When all the kernels pop: Reist Popcorn maximizes non-GMO opportunity
What started out as a side business to occupy Pennsylvania’s winter months is keeping the Reist family’s third and fourth generations fully occupied—in the booming market of non-GMO snacks. Reist Popcorn Co. processes around 100,000 lbs. per day at its Mount Joy, PA processing plant—supplying snack manufacturers, distributors, and concessionaires with eight non-GMO and two organic popcorn varieties. It also operates a full service bulk transloading terminal for grains, providing a gateway to the East from Midwest rail points.
Alvin Reist founded Reist Seed Co. in 1925, selling a variety of farm seeds to local farmers. After a few successful years he produced his own brand called Reist Hybrids, which included field corn, PA certified barley, and wheat. During the mid-1930s, Alvin developed a mobile seed cleaning business and processed popcorn during the off-season. Son Henry and grandson David joined later, and business moved from the family farm to Mount Joy. But when seed companies introduced private genetics, seeds no longer needed cleaning…and with popcorn becoming a popular snack, the company narrowed its focus.
Popcorn: safely non-GMO
The corn is grown in Pennsylvania, Ohio, Indiana, Illinois, and Nebraska, and shipped by truck and rail to the plant in Lancaster County. All varieties of popcorn are non-GMO, said Mike Higgins, the fourth generation son-in-law. “A few years back, the popcorn industry decided popcorn should not go GMO—this was largely driven from customer demand.”
Reist uses a generic non-GMO label, requested by manufacturers. Contamination is not a threat—popcorn is a dent sterile corn, meaning it can’t receive pollen from other (dent) corn varieties.
The company has cultivated long-term relationships with a robust inventory of growers. “Our clients want different things: some want big, soft kernels, some smaller; some white, some yellow; they choose for texture, mouth-feel, taste, crunch, popping expansion,” Higgins says.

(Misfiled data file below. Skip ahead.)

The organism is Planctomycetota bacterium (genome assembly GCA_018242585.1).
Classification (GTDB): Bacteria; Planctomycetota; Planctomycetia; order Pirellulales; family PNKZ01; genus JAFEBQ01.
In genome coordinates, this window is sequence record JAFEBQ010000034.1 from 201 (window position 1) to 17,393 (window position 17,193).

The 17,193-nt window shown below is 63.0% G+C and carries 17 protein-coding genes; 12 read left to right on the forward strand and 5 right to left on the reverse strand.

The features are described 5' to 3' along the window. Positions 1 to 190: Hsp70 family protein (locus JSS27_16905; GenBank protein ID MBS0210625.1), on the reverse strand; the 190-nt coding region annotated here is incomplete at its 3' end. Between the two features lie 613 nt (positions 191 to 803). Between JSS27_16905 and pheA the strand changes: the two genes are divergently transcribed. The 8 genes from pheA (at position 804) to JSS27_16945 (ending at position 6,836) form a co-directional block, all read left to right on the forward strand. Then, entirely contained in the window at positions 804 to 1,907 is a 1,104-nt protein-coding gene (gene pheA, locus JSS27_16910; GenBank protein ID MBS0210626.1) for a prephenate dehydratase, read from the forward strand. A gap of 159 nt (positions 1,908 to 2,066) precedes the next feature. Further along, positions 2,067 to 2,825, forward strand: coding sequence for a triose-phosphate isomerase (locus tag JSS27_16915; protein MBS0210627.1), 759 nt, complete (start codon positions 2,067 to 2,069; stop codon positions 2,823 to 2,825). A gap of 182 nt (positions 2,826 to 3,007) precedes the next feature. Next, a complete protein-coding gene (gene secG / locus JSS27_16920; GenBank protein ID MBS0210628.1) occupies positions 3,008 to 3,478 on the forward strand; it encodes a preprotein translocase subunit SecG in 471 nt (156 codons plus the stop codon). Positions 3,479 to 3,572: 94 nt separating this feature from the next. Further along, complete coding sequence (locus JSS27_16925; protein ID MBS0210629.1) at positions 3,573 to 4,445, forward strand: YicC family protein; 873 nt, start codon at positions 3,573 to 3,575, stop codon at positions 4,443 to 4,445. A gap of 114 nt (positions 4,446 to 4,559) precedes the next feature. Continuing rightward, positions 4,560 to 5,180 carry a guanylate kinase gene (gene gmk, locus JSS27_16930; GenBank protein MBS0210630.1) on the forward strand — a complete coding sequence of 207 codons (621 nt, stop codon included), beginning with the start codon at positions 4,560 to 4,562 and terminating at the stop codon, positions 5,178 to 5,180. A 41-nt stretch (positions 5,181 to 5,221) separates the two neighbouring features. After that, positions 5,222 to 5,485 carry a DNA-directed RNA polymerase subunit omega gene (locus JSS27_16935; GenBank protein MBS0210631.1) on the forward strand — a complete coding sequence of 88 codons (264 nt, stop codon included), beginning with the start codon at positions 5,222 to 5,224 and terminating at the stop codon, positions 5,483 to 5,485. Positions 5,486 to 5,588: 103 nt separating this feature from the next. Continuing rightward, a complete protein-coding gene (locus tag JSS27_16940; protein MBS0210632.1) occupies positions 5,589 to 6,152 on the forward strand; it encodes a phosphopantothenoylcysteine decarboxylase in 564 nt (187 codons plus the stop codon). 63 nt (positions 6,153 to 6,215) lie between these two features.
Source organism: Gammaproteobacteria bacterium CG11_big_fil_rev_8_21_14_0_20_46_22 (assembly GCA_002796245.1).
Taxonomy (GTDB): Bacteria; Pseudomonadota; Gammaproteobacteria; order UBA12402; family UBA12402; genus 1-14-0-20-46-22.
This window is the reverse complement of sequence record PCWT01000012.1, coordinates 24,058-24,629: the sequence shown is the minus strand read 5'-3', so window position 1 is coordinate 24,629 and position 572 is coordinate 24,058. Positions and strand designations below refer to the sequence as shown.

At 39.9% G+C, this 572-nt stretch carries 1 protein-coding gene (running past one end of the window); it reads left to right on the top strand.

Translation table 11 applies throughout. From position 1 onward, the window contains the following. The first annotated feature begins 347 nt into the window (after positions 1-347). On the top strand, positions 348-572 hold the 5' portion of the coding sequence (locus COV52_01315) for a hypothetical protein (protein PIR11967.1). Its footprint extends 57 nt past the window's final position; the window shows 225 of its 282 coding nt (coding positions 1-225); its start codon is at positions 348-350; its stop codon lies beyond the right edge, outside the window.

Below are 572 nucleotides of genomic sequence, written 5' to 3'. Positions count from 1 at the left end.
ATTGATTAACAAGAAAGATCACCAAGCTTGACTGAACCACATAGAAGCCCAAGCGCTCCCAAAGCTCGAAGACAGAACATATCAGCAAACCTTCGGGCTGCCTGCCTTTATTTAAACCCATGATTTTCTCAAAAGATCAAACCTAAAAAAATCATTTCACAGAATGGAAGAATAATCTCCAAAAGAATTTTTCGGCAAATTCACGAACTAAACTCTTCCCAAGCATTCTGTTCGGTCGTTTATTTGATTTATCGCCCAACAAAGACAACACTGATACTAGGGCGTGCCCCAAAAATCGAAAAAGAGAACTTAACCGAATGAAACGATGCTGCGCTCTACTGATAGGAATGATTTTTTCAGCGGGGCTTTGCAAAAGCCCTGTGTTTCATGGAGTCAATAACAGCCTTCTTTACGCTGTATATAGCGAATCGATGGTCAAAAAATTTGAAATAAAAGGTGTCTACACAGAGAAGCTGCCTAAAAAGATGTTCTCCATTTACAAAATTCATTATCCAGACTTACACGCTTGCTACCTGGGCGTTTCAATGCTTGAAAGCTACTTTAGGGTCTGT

The company has supplied bulk organic popcorn for many years, and demand is increasing. All products comply with National Organic Program standards. “We would consider Non-GMO Project verification if it would bolster sales in the retail part of our business,” Higgins said. “Many commercial companies are not doing organic; it’s difficult to break into. Our organic percentage vacillates—now we’re 15% organic, with two varieties. Soon we’ll introduce an organic white variety.”
Once the popcorn is harvested—at optimum time for moisture content—the kernels are dried in large bins. The popcorn is separated by size and gravity, scanned for discoloration (off-color kernels removed), and passed over magnets to remove ferrous material. Samples are taken to check moisture, popping expansion, and kernel size. Then they’re packaged and ready to ship.
Reist Popcorn is situated in Lancaster County, an area rich in agricultural heritage. “Lancaster County feeds New York City” is the saying. Large volumes of dairy, egg, and pork production necessitate large amounts of animal feed—making the area a huge grain import location. Situated close to the ports of Baltimore, Philadelphia, and New York, the region also is home to quite a few Amish family farmers, both organic and conventional.
The foray into transloading was Mike’s idea, prompted by a desire to diversify the company while also solving one of its primary challenges.
“When I joined in 2009, I was looking for a more efficient way to truck in our popcorn from the Midwest. We located a lumberyard that had railroad lines buried beneath asphalt—we bought the property for the railroad access, then resurrected the lines, rebuilding the rail in 2012. As adjacent properties became available, we bought them and added storage bins.”
The transloading business includes temporary storage for grains servicing the snack food, pet food, and livestock feed industries. Soybeans and meal, corn, sunflower meal, and wheat are some of the organic products serviced by the hub, operating through Norfolk Southern Railroad Service.
Though transloading is only 15 to 20 percent of Reist Popcorn’s revenue, it’s been an asset. “We wanted to diversify into other revenue streams that we could use same equipment for,” Higgins explained.
The primary challenge facing the company is its size, Higgins said. Reist has to compete against large corporations with huge dollars in resources, necessitating careful resource management. Popcorn has seen steady growth since 2006 growing from 900 million lbs. to 1.2 billion lbs. in the U.S.
Reist’s business is hopping, with a retail brand launched in June—2 lb. bags of yellow and blue butterfly kernels. An organic line will follow.
Higgins finds satisfaction in fulfilling his original vision, and working with a dedicated group of nine employees in a positive corporate culture. “It’s all about the team,” he said.